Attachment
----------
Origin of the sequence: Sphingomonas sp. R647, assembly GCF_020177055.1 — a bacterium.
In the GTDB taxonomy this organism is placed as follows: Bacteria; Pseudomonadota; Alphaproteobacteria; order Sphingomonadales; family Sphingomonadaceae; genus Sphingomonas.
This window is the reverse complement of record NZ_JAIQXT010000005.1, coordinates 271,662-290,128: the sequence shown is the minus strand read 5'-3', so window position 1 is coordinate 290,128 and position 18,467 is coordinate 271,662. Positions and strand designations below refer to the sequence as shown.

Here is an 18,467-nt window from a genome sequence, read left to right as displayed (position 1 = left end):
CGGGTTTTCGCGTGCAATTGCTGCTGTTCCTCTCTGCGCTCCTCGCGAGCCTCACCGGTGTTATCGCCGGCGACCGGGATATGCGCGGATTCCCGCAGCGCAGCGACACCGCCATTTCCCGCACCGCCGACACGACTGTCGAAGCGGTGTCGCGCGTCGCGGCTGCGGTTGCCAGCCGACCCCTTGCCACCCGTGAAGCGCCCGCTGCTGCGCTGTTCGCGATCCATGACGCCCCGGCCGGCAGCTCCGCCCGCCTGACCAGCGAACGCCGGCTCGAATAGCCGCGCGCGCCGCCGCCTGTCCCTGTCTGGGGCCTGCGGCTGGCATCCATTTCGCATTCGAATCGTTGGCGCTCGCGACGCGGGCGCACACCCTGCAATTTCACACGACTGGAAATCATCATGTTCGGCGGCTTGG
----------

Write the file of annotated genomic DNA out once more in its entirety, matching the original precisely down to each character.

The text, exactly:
Origin of the sequence: Sphingomonas sp. R647, assembly GCF_020177055.1 — a bacterium.
In the GTDB taxonomy this organism is placed as follows: Bacteria; Pseudomonadota; Alphaproteobacteria; order Sphingomonadales; family Sphingomonadaceae; genus Sphingomonas.
This window is the reverse complement of record NZ_JAIQXT010000005.1, coordinates 271,662-290,128: the sequence shown is the minus strand read 5'-3', so window position 1 is coordinate 290,128 and position 18,467 is coordinate 271,662. Positions and strand designations below refer to the sequence as shown.

Here is an 18,467-nt window from a genome sequence, read left to right as displayed (position 1 = left end):
CGGGTTTTCGCGTGCAATTGCTGCTGTTCCTCTCTGCGCTCCTCGCGAGCCTCACCGGTGTTATCGCCGGCGACCGGGATATGCGCGGATTCCCGCAGCGCAGCGACACCGCCATTTCCCGCACCGCCGACACGACTGTCGAAGCGGTGTCGCGCGTCGCGGCTGCGGTTGCCAGCCGACCCCTTGCCACCCGTGAAGCGCCCGCTGCTGCGCTGTTCGCGATCCATGACGCCCCGGCCGGCAGCTCCGCCCGCCTGACCAGCGAACGCCGGCTCGAATAGCCGCGCGCGCCGCCGCCTGTCCCTGTCTGGGGCCTGCGGCTGGCATCCATTTCGCATTCGAATCGTTGGCGCTCGCGACGCGGGCGCACACCCTGCAATTTCACACGACTGGAAATCATCATGTTCGGCGGCTTGG